I arrived at the conclusion that I was promiscuous after 2 partners, because personally, that’s the point where I changed my attitude towards sex. I no longer saw it as a connection between two people, but rather physical need and want.

      • The Slasher Chick says:

        Well said. The absence of this kind of context in the AskMen survey is exactly what makes those results seem so outlandish to me. Context and (as you said) attitude are huge contributing factors to how people handle their sex lives. It’s not as simple as how many people you’ve slept with. Looking at the time frame of these sexual encounters, the reason for them (carnal pleasure or intimate connection?), and the situations in which they are taking place all contribute to whether you can label someone as promiscuous. To say there’s a black and white answer to that question is just outrageous to me.

        • M says:

          Along the spectrum of “carnal pleasure [to] intimate connection” as reasons for having sex, my opinion is that anything short of seeking intimacy qualifies as promiscuity. (You & Mindfraud seems to less-or-more agree on that, despite how much you’ll disagree with the following.)
          But if your reasons *are* for finding that intimate connection, then the black-and-white answer to me is that more than 1 is promiscuous. Maybe my standard for sex being intimate is more telling. To me ‘intimate’ refers to my deepest, inner-most being. And I don’t share that with several, occasional, romantic relationships, only to go through a break-up that leaves my innermost self flapping in the wind. My ex-girlfriends never shared that deepest part of me (deeper than sex), and now that they’re exes, I’m glad. I’d feel exposed, knowing that someone out there who doesn’t have a firm bond with me anymore still knows such deep, telling stuff about me.
          I don’t believe in casual intimacy. The apparent reasons for casual sex may be to find that intimacy, but they’re more guided by carnality under the illusion of intimacy, in my opinion. And that makes a mockery of true intimacy, which is worth far more than sex.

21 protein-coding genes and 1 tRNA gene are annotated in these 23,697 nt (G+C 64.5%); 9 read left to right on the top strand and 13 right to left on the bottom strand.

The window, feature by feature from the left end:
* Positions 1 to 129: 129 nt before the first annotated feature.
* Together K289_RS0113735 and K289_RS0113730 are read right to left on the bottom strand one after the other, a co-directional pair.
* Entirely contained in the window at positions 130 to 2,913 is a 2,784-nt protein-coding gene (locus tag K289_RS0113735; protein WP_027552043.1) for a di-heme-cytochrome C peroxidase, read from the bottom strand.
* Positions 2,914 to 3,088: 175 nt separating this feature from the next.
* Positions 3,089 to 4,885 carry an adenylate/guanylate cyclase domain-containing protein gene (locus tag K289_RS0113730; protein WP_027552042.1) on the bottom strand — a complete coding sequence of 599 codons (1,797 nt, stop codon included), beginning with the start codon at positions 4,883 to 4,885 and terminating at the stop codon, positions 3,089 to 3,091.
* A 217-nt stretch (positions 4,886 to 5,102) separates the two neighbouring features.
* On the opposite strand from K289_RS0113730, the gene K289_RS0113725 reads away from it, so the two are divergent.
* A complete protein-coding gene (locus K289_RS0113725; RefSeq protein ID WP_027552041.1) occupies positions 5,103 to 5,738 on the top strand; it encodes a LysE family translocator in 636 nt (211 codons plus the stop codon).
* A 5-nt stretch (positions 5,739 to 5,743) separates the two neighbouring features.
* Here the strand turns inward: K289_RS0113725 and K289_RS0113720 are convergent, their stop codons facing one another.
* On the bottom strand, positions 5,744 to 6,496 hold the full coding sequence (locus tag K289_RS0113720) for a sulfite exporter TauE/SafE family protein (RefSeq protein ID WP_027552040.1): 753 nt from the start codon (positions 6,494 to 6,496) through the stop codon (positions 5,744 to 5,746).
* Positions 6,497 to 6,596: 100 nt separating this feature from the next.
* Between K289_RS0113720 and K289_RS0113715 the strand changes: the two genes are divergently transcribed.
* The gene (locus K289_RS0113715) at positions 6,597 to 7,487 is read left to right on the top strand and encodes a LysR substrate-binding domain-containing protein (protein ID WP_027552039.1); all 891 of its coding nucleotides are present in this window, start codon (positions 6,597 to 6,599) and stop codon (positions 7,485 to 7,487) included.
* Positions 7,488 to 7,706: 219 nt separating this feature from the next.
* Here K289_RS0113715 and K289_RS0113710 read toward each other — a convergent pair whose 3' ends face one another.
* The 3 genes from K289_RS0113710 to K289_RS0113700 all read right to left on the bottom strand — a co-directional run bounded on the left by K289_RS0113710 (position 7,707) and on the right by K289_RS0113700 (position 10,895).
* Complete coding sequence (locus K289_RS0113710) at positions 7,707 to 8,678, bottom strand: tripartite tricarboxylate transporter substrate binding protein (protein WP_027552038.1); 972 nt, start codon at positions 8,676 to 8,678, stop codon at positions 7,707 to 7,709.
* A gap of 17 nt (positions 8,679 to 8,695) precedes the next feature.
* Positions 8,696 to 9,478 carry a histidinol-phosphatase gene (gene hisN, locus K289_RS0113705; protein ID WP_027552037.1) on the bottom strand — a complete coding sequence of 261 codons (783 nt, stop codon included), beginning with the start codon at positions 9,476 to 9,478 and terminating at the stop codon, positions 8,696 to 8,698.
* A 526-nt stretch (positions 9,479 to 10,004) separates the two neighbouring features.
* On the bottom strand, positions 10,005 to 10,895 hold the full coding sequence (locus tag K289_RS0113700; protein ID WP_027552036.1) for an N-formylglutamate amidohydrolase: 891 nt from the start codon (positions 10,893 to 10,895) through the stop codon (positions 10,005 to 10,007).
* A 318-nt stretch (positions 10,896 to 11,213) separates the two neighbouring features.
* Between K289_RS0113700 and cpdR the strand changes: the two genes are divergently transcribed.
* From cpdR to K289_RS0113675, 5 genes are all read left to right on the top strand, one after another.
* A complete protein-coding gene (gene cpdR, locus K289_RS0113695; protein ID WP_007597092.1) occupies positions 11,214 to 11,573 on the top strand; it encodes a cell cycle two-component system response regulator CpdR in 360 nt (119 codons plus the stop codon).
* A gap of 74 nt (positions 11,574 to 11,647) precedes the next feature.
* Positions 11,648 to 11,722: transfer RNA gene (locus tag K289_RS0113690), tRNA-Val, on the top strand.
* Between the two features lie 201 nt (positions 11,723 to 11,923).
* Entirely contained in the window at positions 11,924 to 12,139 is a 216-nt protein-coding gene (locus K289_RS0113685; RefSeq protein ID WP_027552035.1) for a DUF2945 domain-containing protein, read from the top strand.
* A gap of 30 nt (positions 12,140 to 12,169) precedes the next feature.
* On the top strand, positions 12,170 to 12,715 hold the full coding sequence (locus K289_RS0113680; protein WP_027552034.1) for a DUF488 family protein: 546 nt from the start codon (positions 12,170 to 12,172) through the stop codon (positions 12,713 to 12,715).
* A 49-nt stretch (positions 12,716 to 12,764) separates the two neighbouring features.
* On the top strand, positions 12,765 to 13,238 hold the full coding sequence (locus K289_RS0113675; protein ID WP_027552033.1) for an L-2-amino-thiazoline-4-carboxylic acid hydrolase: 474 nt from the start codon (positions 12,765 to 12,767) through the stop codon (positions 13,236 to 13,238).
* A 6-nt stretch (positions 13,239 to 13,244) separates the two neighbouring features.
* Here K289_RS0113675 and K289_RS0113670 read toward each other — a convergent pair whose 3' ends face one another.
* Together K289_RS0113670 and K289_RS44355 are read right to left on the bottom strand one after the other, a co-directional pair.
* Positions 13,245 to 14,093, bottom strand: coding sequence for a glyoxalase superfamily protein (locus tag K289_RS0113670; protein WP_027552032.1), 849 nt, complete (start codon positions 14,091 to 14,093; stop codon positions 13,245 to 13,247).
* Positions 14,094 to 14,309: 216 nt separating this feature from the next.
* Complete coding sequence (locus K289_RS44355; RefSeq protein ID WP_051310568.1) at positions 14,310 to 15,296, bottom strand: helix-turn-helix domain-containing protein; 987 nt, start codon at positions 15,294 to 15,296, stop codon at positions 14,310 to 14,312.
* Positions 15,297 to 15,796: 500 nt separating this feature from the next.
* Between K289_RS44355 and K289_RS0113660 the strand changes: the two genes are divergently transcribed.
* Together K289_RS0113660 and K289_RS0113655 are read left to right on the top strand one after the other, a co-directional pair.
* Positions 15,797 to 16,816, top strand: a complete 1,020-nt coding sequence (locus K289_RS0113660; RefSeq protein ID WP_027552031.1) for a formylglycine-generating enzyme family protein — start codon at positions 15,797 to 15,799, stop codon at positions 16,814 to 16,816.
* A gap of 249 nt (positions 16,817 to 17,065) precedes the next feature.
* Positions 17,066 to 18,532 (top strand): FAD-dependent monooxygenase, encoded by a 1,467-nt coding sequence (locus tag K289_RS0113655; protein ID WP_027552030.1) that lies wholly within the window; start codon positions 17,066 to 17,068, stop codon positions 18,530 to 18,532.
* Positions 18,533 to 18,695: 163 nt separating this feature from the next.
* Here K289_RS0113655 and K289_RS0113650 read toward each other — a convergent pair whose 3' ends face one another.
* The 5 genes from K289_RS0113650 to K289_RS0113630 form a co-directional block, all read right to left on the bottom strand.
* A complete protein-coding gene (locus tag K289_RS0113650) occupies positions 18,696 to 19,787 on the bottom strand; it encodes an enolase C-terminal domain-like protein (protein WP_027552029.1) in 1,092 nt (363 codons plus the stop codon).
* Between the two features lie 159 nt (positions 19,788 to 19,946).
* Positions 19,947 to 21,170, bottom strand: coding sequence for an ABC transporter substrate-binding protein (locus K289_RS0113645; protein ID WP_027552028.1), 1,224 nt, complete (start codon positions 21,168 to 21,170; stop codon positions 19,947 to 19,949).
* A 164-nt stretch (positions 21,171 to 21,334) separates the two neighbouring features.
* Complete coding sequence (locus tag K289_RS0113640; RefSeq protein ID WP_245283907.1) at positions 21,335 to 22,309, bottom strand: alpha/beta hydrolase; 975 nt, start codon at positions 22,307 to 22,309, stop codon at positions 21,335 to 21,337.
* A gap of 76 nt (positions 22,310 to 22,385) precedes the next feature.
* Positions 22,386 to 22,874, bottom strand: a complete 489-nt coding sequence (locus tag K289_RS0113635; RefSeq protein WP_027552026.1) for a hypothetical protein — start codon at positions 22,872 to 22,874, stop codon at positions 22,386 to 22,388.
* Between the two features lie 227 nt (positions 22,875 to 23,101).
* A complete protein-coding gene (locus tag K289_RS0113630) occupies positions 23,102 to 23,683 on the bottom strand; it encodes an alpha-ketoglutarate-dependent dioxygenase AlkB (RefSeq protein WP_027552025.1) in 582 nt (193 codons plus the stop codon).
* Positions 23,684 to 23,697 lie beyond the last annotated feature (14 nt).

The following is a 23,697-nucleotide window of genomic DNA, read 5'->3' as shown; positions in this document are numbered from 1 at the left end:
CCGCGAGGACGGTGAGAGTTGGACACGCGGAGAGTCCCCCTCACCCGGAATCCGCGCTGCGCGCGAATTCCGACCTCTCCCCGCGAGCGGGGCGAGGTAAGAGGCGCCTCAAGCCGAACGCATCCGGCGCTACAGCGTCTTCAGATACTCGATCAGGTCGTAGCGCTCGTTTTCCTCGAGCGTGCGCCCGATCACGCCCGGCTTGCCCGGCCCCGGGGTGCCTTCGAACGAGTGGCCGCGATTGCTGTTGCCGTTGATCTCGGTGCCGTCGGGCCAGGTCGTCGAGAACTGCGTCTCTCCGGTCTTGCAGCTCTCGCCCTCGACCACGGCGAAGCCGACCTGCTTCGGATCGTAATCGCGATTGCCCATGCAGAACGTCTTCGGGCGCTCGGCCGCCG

5. Blake says:

    I think promiscuity is an antiquated concept that’s steeped in bias and drenched in misogynistic judgment. We all know there has long been a double standard between the sexes when it comes to sexual activity. When women express their sexuality, they are labeled promiscuous (which, again, I maintain is a loaded word filled with negative subtext) or sluts while men are simply considered to be sowing their wild oats.

    For a confirmation of this bias, look at the differing reactions the general public displays when it comes to teacher/student sex abuse cases. When an adult male teacher has sexual contact with a female high school student, everyone is aghast. Oddly, in most cases, they are not horrified because of the long-term psychological effects it will have on the student, but because the qualities of chastity, innocence, and naïveté that society deems as precious and necessary to well-adjusted women have been “taken” from her. She’s now somehow impure, unclean, sullied. They are not empathizing with her pain, but rather shaking their head in pity because she will never be able to attain the chaste womanhood society holds so dear. It’s important to remember that pity is not the same as empathy. To pity is to judge, to empathize is to care.

    On the other hand, when a female teacher abuses a high school boy, there is some perfunctory chatter about how it’s an awful situation, but the conversation invariably begins to change course. Some permutation of “I wish a teacher like that wanted to bang me when I was that age!” usually rears its ugly head. You see, there is no chastity litmus test for men in our society. They can be sexual with an older woman, and it’s just written off as one of those sexual experiences on the way to manhood. It’s a wink-and-a-nod moment. But I have news for you; both of these teenagers will suffer the same amount psychic trauma as they grow up. Sexual abuse is not about gender roles, it’s about forcing a human being into a sexual situation that their brain is not yet equipped to handle. When adolescents prematurely participate in sexual activity with an adult, they nearly always manifest issues with trust and boundaries as they enter adulthood. I think it’s important to ask ourselves why we pity the high school girl, and dismiss the boy. Once we can wrap our heads around that, I think we’ll better understand the overwhelming gender bias present in the AskMen survey.